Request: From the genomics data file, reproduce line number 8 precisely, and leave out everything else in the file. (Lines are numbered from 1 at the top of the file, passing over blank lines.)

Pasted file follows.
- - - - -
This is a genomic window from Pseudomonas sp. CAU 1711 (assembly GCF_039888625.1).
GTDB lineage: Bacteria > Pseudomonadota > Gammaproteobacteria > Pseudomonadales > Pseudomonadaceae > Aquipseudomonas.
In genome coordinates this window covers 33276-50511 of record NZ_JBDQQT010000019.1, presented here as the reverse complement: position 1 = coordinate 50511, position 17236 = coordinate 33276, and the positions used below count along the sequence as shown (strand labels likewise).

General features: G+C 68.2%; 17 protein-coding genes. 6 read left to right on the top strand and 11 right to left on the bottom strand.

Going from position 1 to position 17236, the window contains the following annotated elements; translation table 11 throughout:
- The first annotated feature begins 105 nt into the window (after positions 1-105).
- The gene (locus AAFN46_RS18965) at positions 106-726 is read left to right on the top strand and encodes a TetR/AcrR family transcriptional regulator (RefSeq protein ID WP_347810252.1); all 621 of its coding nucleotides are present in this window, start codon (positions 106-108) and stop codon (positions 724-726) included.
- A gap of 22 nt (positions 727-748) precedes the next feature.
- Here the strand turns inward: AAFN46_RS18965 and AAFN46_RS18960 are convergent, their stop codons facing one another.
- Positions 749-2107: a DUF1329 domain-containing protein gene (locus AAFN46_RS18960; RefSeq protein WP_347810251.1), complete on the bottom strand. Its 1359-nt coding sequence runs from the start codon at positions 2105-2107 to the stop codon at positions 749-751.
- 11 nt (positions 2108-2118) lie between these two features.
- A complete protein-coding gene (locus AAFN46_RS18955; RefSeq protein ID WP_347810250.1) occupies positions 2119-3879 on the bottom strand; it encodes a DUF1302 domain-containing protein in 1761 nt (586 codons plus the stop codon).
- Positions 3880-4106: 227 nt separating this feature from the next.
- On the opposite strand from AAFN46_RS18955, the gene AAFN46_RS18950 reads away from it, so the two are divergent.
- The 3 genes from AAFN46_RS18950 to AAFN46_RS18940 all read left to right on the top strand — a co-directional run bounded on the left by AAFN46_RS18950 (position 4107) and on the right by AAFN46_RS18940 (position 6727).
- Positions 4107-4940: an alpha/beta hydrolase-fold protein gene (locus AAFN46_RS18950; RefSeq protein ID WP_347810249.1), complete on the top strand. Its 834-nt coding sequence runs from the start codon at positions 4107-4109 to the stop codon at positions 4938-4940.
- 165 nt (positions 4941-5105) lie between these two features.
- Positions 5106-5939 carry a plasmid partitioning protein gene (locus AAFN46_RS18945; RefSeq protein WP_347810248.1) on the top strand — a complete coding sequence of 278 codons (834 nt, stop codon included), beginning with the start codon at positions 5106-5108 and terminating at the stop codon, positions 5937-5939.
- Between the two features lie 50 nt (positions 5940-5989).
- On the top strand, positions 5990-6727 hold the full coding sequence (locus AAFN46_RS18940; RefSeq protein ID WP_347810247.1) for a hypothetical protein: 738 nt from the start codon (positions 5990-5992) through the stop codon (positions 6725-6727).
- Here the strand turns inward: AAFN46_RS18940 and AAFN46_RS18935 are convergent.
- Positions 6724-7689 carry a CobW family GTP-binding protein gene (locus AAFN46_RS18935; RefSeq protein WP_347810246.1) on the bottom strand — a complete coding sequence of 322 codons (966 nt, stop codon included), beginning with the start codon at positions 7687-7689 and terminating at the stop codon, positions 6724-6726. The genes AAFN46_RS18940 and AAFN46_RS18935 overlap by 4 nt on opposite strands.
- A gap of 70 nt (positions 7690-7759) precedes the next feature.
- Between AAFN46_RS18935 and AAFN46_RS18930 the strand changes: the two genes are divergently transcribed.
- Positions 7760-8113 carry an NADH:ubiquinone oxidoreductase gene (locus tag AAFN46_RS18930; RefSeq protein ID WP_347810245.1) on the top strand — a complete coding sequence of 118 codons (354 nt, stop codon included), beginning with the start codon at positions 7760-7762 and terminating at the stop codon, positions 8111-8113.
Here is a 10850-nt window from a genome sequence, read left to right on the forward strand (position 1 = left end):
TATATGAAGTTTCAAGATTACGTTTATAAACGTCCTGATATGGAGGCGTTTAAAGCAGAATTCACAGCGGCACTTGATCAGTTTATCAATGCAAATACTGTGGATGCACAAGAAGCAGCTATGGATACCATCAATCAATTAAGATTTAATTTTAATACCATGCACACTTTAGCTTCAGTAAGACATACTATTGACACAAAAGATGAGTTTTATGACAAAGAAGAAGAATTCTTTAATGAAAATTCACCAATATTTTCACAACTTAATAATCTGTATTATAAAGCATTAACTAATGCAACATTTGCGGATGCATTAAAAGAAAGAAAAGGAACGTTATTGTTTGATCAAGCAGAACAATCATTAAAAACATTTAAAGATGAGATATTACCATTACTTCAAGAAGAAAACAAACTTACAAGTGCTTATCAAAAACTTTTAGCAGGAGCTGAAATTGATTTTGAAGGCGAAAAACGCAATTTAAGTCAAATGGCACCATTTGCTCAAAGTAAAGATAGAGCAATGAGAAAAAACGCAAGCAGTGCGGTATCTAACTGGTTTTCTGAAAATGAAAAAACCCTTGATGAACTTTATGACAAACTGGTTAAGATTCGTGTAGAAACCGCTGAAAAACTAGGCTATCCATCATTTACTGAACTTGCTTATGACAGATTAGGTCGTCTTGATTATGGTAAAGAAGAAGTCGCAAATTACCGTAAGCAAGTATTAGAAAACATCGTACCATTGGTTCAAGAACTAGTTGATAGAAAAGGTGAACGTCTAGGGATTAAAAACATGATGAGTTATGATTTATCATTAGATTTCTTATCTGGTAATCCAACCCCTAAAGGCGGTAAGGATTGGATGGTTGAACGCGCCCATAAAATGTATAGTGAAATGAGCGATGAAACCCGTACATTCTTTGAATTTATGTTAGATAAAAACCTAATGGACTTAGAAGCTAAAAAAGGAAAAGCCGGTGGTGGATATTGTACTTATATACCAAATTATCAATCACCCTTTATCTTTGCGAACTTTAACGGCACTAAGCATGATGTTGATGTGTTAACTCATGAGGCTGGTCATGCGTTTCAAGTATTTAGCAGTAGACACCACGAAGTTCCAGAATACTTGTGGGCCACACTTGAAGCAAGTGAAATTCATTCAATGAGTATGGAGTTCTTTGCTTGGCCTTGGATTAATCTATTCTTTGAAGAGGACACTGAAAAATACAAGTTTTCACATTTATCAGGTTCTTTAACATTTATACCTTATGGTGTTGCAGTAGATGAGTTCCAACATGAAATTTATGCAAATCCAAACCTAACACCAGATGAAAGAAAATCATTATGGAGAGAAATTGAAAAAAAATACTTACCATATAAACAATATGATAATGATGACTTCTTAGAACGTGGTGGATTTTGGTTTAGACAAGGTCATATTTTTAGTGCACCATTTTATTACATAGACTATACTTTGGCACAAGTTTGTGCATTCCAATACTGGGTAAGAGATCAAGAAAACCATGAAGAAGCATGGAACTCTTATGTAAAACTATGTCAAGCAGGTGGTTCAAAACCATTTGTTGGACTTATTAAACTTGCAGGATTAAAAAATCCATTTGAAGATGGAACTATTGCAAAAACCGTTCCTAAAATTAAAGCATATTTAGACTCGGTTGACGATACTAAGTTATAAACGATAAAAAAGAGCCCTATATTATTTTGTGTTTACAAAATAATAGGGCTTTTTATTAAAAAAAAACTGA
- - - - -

- A gap of 22 nt (positions 727-748) precedes the next feature.